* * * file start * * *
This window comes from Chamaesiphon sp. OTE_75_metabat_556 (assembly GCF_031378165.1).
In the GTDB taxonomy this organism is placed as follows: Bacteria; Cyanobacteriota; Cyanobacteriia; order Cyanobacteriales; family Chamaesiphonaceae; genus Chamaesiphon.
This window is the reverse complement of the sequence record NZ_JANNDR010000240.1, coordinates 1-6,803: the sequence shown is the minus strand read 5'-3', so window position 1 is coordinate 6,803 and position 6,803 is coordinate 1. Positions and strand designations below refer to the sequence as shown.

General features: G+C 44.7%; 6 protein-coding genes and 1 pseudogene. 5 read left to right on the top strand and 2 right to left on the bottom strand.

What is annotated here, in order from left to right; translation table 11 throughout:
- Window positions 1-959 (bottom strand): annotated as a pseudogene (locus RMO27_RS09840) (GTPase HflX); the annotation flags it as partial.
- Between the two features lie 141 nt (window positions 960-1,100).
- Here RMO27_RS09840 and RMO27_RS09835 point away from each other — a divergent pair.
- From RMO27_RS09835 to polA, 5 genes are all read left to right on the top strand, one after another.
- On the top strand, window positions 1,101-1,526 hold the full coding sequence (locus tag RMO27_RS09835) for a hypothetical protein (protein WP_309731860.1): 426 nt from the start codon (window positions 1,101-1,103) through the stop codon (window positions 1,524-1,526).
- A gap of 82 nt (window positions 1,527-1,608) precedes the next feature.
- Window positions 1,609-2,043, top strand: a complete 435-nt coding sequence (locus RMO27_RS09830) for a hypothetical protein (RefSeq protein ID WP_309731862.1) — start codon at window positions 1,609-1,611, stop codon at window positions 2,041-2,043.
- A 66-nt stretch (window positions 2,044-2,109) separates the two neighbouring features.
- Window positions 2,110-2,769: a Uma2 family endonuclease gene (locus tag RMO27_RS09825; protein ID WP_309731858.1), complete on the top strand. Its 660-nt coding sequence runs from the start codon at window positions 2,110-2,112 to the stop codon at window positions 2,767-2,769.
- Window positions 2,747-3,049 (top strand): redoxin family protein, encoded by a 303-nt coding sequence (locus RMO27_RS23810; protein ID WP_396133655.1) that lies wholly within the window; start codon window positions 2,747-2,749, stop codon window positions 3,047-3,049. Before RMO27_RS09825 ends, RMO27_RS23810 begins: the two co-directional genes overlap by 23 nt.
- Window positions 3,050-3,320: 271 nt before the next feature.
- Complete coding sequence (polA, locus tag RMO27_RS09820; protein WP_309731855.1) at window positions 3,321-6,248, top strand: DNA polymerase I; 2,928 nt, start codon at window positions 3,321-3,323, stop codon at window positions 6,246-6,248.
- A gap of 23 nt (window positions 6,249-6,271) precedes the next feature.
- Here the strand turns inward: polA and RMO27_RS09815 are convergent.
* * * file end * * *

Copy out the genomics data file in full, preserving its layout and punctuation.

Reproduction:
This window comes from Chamaesiphon sp. OTE_75_metabat_556 (assembly GCF_031378165.1).
In the GTDB taxonomy this organism is placed as follows: Bacteria; Cyanobacteriota; Cyanobacteriia; order Cyanobacteriales; family Chamaesiphonaceae; genus Chamaesiphon.
This window is the reverse complement of the sequence record NZ_JANNDR010000240.1, coordinates 1-6,803: the sequence shown is the minus strand read 5'-3', so window position 1 is coordinate 6,803 and position 6,803 is coordinate 1. Positions and strand designations below refer to the sequence as shown.

General features: G+C 44.7%; 6 protein-coding genes and 1 pseudogene. 5 read left to right on the top strand and 2 right to left on the bottom strand.

What is annotated here, in order from left to right; translation table 11 throughout:
- Window positions 1-959 (bottom strand): annotated as a pseudogene (locus RMO27_RS09840) (GTPase HflX); the annotation flags it as partial.
- Between the two features lie 141 nt (window positions 960-1,100).
- Here RMO27_RS09840 and RMO27_RS09835 point away from each other — a divergent pair.
- From RMO27_RS09835 to polA, 5 genes are all read left to right on the top strand, one after another.
- On the top strand, window positions 1,101-1,526 hold the full coding sequence (locus tag RMO27_RS09835) for a hypothetical protein (protein WP_309731860.1): 426 nt from the start codon (window positions 1,101-1,103) through the stop codon (window positions 1,524-1,526).
- A gap of 82 nt (window positions 1,527-1,608) precedes the next feature.
- Window positions 1,609-2,043, top strand: a complete 435-nt coding sequence (locus RMO27_RS09830) for a hypothetical protein (RefSeq protein ID WP_309731862.1) — start codon at window positions 1,609-1,611, stop codon at window positions 2,041-2,043.
- A 66-nt stretch (window positions 2,044-2,109) separates the two neighbouring features.
- Window positions 2,110-2,769: a Uma2 family endonuclease gene (locus tag RMO27_RS09825; protein ID WP_309731858.1), complete on the top strand. Its 660-nt coding sequence runs from the start codon at window positions 2,110-2,112 to the stop codon at window positions 2,767-2,769.
- Window positions 2,747-3,049 (top strand): redoxin family protein, encoded by a 303-nt coding sequence (locus RMO27_RS23810; protein ID WP_396133655.1) that lies wholly within the window; start codon window positions 2,747-2,749, stop codon window positions 3,047-3,049. Before RMO27_RS09825 ends, RMO27_RS23810 begins: the two co-directional genes overlap by 23 nt.
- Window positions 3,050-3,320: 271 nt before the next feature.
- Complete coding sequence (polA, locus tag RMO27_RS09820; protein WP_309731855.1) at window positions 3,321-6,248, top strand: DNA polymerase I; 2,928 nt, start codon at window positions 3,321-3,323, stop codon at window positions 6,246-6,248.
- A gap of 23 nt (window positions 6,249-6,271) precedes the next feature.
- Here the strand turns inward: polA and RMO27_RS09815 are convergent.